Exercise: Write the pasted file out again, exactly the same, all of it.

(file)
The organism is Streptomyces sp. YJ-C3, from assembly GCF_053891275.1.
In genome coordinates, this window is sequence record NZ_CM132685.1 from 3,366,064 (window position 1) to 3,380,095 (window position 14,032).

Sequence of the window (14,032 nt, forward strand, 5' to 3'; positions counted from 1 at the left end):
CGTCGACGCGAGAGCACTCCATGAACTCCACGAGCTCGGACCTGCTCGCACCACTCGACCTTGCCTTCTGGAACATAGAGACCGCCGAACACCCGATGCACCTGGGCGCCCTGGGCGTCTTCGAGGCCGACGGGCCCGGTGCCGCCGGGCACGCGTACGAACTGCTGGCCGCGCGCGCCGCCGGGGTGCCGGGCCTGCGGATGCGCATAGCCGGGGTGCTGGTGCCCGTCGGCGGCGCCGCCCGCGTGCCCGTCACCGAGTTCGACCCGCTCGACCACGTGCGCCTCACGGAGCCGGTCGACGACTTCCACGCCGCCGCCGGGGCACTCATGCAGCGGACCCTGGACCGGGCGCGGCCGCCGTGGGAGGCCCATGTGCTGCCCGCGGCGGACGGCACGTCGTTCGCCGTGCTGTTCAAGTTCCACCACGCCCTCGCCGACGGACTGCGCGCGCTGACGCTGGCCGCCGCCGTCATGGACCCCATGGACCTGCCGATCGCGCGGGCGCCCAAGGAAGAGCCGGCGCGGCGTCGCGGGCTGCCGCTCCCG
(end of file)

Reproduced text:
The organism is Streptomyces sp. YJ-C3, from assembly GCF_053891275.1.
In genome coordinates, this window is sequence record NZ_CM132685.1 from 3,366,064 (window position 1) to 3,380,095 (window position 14,032).

Sequence of the window (14,032 nt, forward strand, 5' to 3'; positions counted from 1 at the left end):
CGTCGACGCGAGAGCACTCCATGAACTCCACGAGCTCGGACCTGCTCGCACCACTCGACCTTGCCTTCTGGAACATAGAGACCGCCGAACACCCGATGCACCTGGGCGCCCTGGGCGTCTTCGAGGCCGACGGGCCCGGTGCCGCCGGGCACGCGTACGAACTGCTGGCCGCGCGCGCCGCCGGGGTGCCGGGCCTGCGGATGCGCATAGCCGGGGTGCTGGTGCCCGTCGGCGGCGCCGCCCGCGTGCCCGTCACCGAGTTCGACCCGCTCGACCACGTGCGCCTCACGGAGCCGGTCGACGACTTCCACGCCGCCGCCGGGGCACTCATGCAGCGGACCCTGGACCGGGCGCGGCCGCCGTGGGAGGCCCATGTGCTGCCCGCGGCGGACGGCACGTCGTTCGCCGTGCTGTTCAAGTTCCACCACGCCCTCGCCGACGGACTGCGCGCGCTGACGCTGGCCGCCGCCGTCATGGACCCCATGGACCTGCCGATCGCGCGGGCGCCCAAGGAAGAGCCGGCGCGGCGTCGCGGGCTGCCGCTCCCG